Accounting for All Marital Assets
Hidden assets in a high-asset divorce are also not an uncommon occurrence. Spouses may stash assets overseas to keep them hidden or otherwise out of reach of their spouses in the event of a divorce or transfer property into other people’s names, such as parents or other family members. In some cases, it may be necessary to hire experts in your divorce, such as investigators or forensic accountants, to trace assets and income.
Similarly, spouses may overstate debt in an attempt to devalue assets or reduce marital settlement amounts. Documenting all debts owed by either spouse or any business is critical to making the correct property settlement in a high-asset divorce.
Obtaining Valuations of Marital Assets
The value of assets may change over time, and these assets tend to be more significant in a high-asset divorce than in a regular divorce. To properly divide these assets in a divorce, you first must know how much each asset is worth. You may need to employ professionals to place a proper value on items. For instance, an appraiser may be required to place a definite value on antiques or artwork. Accountants or business professionals may be able to help value businesses owned and operated by either or both spouses. Real estate professionals can assist in appraising real estate to place market values on homes and other property owned by the parties.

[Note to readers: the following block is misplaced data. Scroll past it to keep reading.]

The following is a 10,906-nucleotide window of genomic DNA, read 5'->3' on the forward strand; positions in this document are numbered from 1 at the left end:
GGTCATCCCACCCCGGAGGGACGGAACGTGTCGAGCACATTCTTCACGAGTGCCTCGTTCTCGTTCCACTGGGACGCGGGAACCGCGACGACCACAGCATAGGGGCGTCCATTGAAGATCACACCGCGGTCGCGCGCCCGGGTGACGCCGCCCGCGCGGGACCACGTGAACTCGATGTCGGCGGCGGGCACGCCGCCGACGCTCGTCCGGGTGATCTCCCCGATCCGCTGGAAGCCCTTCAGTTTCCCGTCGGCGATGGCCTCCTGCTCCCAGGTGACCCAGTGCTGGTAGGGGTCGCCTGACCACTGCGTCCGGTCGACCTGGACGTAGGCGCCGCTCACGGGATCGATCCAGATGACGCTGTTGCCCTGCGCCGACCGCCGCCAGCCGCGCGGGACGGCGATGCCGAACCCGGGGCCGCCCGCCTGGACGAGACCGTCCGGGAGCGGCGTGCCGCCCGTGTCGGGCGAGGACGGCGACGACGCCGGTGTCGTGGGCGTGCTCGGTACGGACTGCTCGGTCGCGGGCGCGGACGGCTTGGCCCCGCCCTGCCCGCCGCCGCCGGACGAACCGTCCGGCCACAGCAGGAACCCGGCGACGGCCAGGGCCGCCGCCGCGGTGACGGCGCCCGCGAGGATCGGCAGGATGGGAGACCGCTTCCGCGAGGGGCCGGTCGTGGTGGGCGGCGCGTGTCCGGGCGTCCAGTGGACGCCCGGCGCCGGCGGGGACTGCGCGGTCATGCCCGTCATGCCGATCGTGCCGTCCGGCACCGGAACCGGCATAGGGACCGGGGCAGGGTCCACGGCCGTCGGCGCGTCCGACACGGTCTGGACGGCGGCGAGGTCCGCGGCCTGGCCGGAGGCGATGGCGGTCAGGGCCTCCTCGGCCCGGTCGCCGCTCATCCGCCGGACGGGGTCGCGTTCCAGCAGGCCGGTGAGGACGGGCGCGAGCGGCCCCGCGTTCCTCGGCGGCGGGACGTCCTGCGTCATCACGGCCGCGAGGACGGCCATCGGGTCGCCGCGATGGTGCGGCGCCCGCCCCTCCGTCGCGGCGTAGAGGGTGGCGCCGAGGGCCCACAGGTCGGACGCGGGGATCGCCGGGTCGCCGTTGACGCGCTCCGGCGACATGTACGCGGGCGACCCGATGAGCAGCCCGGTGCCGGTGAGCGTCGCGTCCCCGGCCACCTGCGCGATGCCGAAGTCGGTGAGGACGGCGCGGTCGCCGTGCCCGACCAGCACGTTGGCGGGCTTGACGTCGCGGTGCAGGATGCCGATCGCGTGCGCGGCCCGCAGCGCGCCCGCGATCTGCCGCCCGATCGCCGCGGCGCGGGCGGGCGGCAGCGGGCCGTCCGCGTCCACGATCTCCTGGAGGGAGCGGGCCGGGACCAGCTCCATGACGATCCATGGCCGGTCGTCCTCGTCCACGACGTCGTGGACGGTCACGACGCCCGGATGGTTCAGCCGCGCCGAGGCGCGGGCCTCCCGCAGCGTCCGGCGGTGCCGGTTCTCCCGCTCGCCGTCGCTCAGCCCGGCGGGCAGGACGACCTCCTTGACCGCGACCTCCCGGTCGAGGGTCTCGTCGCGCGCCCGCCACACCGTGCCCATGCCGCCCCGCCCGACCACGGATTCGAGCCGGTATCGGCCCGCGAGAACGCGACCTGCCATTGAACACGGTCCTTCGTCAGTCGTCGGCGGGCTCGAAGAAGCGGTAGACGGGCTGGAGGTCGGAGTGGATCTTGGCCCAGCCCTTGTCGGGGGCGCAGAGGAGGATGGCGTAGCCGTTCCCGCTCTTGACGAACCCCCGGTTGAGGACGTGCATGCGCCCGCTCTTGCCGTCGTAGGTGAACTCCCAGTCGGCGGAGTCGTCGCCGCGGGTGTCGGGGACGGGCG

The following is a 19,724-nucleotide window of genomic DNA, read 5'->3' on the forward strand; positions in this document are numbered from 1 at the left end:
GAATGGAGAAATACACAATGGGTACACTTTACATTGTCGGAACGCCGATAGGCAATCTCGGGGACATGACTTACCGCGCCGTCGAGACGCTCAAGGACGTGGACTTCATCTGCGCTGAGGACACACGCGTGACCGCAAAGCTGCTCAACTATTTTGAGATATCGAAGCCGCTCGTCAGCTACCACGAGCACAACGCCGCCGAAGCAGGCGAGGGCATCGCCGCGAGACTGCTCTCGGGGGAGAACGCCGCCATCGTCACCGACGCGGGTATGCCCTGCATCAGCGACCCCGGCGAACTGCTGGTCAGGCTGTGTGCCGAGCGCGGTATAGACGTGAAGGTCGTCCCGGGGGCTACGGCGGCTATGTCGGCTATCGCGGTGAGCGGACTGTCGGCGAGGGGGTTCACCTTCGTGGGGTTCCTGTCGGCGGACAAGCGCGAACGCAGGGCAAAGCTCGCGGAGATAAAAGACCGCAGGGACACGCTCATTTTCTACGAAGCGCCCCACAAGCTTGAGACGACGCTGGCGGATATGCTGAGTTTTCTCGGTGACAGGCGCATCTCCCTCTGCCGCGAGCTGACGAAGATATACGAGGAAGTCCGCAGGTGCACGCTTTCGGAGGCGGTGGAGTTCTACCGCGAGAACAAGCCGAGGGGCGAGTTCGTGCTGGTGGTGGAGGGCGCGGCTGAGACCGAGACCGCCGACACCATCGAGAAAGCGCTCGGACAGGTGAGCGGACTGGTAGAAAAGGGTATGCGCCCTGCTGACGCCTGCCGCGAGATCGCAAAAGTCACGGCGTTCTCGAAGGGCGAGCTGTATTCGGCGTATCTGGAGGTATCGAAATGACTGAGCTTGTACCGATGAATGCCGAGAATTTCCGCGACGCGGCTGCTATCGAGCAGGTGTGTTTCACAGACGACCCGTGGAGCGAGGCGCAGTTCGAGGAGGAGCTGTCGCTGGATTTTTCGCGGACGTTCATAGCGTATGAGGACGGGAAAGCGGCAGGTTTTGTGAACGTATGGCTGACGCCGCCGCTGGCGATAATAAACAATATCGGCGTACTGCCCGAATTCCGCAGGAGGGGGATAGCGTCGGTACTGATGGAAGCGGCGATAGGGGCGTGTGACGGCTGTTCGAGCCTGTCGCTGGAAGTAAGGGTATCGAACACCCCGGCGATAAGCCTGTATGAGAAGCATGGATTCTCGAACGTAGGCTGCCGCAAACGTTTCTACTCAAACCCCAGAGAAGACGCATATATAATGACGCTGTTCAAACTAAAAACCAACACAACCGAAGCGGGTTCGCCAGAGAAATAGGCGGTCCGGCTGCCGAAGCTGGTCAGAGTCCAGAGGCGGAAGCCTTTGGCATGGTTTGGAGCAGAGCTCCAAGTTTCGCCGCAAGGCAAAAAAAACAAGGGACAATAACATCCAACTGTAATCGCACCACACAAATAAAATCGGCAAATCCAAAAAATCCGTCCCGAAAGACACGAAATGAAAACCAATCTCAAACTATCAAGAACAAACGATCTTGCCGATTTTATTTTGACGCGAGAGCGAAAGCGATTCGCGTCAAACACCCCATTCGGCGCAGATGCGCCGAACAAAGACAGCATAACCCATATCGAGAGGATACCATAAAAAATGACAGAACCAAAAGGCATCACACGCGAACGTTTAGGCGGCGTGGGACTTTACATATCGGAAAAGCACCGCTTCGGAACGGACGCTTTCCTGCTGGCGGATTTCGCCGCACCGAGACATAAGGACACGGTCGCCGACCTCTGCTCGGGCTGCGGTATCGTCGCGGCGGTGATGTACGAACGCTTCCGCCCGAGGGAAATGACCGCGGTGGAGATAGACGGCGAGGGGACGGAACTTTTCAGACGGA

Having proper valuation of all assets is essential to ensure that each spouse gets a fair share in the divorce, especially for non-liquid assets such as real estate and businesses. If one spouse wishes to continue operating a business or keep the marital residence, that spouse may have to buy out the other spouse’s share. Spouses also must consider the debt attached to non-liquid assets, such as mortgage loans, lines of credit, and business loans, all of which can affect the property division.
Understanding the Tax Implications of Divorce
In high-asset divorces, tax implications tend to be more consequential than in divorces in which the parties do not own many assets. For instance, married couples at higher asset and income levels are more likely to owe more federal and state taxes than receive a refund. As a result, the decision for couples to file joint or separate income tax returns during a divorce can be a significant one. Although a joint filing is generally more advantageous, it is worth checking with an accountant to make sure.
Other tax implications may occur if non-liquid assets must be sold and divided in a divorce. For instance, gains on the sale of a marital residence can result in a higher tax bill. Likewise, transfer of retirement account assets can trigger tax consequences if the transactions are not handled properly.
Contact LBE Law Firm to Explore Your Options Today
The attorneys and staff at LBE Law Firm can provide you with individualized legal representation in various legal matters, including divorce. We will thoroughly assess your situation and determine the best strategy for your case. LBE Law Firm also handles other legal matters, including immigration law, bankruptcy law, contracts, and wills and estates. You can call us today at 1-424-LBE-LAW4 (1-424-523-5294) (call, text, or WhatsApp) or contact us via email at email@example.com. We look forward to hearing from you and showing you how we can help with your legal matter.